Ah, baby back ribs. While they don't come in a casserole or crock pot, I consider them to be a comfort food. When you strike the perfect balance between savory and sweet, they are soul soothing - to me anyway...
And, I could use a hug right about now.
As I write this post, I'm adrift with melancholy. It was difficult to put on a smile and say goodbye to my sister, Lesley, this past week, knowing she is headed back to the opposite end of the country and I'm not sure when I will see her again.
|Michael and Lesley
Though we didn't have the luxury of sharing our childhoods (we only found each other in 2000), we've developed an undeniably deep connection. I miss her already.
I know my husband feels the same, but in stoic male fashion, he's not showing it. He and my brother-in-law Mike, have that same connection. Put those two together and it's a guaranteed comedy hour.
|Ian and Michael
I can just imagine how wonderful life would be if we ever wound up in the same state, let alone, neighborhood. But, for now, all we can do is cherish the times we are able to spend together.
|Michael, Lesley, Cindy and Ian
I'd assured Mike and Les that it was going to be hot as usual here in sunny Socal, so they left Connecticut during the season's first snow flurries dreaming of sunshine and armed with an arsenal of shorts and sundresses.
No sooner did they arrive than we had our first rainstorm in over six months, complete with thunder and lighting. Our temperatures may have dipped into the 60s? And, as our fur kids were running for cover, my sister was wondering what she'd done to deserve such a cruel twist of fate.
We did make the best of it though.
Wouldn't you know it, they day they flew home another Indian summer began, and we are right back up into the 90s! I'm beginning to feel like global warming is hitting our corner of the earth extra hard.
To cheer each other up in the absence of our loved ones, Ian and I decided a patio party for two was in order, and what better patio fare, than baby back ribs?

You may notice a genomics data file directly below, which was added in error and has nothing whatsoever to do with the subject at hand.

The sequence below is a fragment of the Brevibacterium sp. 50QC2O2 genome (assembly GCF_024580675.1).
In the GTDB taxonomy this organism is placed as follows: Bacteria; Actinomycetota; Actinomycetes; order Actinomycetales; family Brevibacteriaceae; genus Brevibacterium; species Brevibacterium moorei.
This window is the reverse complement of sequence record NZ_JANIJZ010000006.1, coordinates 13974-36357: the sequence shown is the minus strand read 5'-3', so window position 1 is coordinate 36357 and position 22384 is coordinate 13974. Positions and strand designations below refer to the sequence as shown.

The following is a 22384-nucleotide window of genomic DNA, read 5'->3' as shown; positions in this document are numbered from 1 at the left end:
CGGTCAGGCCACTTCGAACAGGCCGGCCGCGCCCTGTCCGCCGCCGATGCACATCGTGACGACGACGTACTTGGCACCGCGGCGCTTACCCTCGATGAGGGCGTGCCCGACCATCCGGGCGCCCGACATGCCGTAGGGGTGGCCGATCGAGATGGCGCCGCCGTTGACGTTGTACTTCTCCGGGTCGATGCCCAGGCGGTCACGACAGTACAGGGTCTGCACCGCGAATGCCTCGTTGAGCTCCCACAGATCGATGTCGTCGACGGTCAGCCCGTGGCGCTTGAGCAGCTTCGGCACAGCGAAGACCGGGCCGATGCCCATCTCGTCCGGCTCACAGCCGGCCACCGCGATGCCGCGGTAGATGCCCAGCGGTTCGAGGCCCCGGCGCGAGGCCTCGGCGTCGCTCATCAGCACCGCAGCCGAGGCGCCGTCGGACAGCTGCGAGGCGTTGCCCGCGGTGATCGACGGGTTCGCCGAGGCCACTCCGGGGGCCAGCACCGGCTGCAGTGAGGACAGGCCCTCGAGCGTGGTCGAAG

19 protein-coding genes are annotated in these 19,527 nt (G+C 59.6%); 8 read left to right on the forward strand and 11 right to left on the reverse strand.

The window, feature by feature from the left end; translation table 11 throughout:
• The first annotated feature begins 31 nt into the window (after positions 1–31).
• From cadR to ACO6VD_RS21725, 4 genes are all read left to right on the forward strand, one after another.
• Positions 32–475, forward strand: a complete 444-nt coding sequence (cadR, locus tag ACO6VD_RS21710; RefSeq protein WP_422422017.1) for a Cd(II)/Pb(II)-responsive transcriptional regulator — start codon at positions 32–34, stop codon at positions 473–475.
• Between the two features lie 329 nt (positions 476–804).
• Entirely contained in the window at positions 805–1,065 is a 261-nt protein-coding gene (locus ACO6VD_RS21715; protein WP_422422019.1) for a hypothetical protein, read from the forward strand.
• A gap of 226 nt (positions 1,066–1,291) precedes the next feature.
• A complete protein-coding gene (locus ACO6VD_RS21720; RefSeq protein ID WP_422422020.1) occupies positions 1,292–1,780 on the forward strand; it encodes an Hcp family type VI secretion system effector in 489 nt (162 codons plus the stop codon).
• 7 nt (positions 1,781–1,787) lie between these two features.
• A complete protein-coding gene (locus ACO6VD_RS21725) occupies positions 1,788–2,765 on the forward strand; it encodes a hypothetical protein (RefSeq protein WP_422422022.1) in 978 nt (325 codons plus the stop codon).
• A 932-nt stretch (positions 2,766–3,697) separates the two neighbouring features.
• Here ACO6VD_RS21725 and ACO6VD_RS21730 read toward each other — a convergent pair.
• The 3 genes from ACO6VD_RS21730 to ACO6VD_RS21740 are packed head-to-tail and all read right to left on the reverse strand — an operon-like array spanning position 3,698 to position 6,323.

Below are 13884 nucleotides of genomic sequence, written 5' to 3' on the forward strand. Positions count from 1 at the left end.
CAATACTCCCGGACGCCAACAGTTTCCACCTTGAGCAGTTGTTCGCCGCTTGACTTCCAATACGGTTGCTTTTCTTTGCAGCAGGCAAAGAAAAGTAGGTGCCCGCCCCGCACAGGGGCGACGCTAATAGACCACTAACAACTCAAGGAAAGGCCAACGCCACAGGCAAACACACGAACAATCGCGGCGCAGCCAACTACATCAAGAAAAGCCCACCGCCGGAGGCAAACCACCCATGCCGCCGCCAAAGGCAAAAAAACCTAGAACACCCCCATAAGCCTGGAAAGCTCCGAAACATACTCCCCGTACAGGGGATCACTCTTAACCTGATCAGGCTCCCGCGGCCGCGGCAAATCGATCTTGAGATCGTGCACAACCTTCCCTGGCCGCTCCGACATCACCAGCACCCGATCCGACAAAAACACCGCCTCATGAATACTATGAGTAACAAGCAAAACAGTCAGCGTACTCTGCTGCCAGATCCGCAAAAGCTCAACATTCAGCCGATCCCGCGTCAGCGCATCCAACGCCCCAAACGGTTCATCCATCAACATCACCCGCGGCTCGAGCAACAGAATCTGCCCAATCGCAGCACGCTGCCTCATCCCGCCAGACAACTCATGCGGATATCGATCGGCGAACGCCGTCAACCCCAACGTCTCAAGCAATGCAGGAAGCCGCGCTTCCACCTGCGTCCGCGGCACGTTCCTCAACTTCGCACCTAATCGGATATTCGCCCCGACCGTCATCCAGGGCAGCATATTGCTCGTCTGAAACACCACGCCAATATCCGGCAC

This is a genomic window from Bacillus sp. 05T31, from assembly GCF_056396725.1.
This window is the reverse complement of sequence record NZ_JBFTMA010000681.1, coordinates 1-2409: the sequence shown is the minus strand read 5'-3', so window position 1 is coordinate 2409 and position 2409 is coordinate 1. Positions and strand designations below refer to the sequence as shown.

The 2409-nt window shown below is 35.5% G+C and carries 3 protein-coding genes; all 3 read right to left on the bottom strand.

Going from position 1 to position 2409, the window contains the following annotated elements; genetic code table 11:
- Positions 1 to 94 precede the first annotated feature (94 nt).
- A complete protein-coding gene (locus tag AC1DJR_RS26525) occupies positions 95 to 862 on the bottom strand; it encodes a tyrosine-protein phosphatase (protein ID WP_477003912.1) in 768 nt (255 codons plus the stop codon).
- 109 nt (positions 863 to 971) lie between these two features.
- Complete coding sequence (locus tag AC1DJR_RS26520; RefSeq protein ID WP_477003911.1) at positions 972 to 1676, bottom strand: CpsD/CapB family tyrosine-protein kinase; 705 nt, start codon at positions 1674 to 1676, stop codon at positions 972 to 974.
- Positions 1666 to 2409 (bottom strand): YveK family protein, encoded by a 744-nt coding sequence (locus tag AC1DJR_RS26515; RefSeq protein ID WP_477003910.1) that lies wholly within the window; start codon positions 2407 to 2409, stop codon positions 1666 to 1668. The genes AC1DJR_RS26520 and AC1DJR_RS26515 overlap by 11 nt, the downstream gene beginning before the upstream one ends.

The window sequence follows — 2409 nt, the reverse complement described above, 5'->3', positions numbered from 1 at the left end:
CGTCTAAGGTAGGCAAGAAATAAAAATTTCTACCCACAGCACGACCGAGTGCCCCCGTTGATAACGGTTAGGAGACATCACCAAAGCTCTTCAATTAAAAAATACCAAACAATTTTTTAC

We buy them by the case when they go on sale, cryo-packed in three rack bundles that keep extraordinarily well in the freezer for months.
Ian's recipe is pretty straightforward, but he guards it with his life. He's probably going to pitch a fit that I posted his secret to amazing ribs, but the truth is, they're just too good not to share.
The ingredients are simple:
You've gotta love the silicone basting brush. Easy to use, easy to clean.
Once the ribs are on the barbecue, there is no need for basting. The turbinado sugar melts into a crispy coating that seals in all the spices and flavor.
When the meat begins to shrink back from the bone, you know they are getting close to being done.
Resting the ribs (or any meat for that matter) for at least 15 minutes is an integral part of keeping them moist and succulent.
Ian's Baby Back Ribs
3 racks pork baby back ribs, silver skin removed
1/2 C honey mustard
4 T Chef Merito's Fajita Seasoning
3 T crushed garlic
1 T chipotle chili powder
3 T turbinado brown sugar
Mix first four ingredients well and brush on both sides of ribs. Sear over gas or coal fire on medium high, 5 - 7 minutes per side.
Sprinkle both sides of ribs with turbinado sugar and move to center of barbecue. Turn off center burners but leave side burners on low and let ribs bake two + hours until meat is shrinking from the bone. Remove from heat and let rest at least 15 minutes.